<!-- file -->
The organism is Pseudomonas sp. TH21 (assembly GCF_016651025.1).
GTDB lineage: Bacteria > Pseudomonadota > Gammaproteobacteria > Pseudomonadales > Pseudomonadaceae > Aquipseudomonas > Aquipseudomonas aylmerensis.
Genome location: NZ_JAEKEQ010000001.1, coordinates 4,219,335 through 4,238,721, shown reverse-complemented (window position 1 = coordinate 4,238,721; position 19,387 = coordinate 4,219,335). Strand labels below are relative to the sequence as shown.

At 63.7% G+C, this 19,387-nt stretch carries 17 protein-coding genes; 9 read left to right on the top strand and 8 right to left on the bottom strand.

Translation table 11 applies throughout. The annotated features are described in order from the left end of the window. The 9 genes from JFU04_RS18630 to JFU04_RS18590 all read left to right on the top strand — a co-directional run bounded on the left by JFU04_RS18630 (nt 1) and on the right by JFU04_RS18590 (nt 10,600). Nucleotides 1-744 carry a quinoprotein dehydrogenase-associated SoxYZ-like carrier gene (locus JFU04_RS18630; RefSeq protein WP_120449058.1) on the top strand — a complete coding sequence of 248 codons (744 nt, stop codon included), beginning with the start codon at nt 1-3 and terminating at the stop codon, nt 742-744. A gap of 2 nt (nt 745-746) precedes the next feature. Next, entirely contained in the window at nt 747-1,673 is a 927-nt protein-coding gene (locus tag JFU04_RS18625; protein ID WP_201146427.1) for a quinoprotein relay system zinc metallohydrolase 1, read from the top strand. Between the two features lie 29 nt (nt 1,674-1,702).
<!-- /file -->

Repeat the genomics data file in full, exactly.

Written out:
The organism is Pseudomonas sp. TH21 (assembly GCF_016651025.1).
GTDB lineage: Bacteria > Pseudomonadota > Gammaproteobacteria > Pseudomonadales > Pseudomonadaceae > Aquipseudomonas > Aquipseudomonas aylmerensis.
Genome location: NZ_JAEKEQ010000001.1, coordinates 4,219,335 through 4,238,721, shown reverse-complemented (window position 1 = coordinate 4,238,721; position 19,387 = coordinate 4,219,335). Strand labels below are relative to the sequence as shown.

At 63.7% G+C, this 19,387-nt stretch carries 17 protein-coding genes; 9 read left to right on the top strand and 8 right to left on the bottom strand.

Translation table 11 applies throughout. The annotated features are described in order from the left end of the window. The 9 genes from JFU04_RS18630 to JFU04_RS18590 all read left to right on the top strand — a co-directional run bounded on the left by JFU04_RS18630 (nt 1) and on the right by JFU04_RS18590 (nt 10,600). Nucleotides 1-744 carry a quinoprotein dehydrogenase-associated SoxYZ-like carrier gene (locus JFU04_RS18630; RefSeq protein WP_120449058.1) on the top strand — a complete coding sequence of 248 codons (744 nt, stop codon included), beginning with the start codon at nt 1-3 and terminating at the stop codon, nt 742-744. A gap of 2 nt (nt 745-746) precedes the next feature. Next, entirely contained in the window at nt 747-1,673 is a 927-nt protein-coding gene (locus tag JFU04_RS18625; protein ID WP_201146427.1) for a quinoprotein relay system zinc metallohydrolase 1, read from the top strand. Between the two features lie 29 nt (nt 1,674-1,702).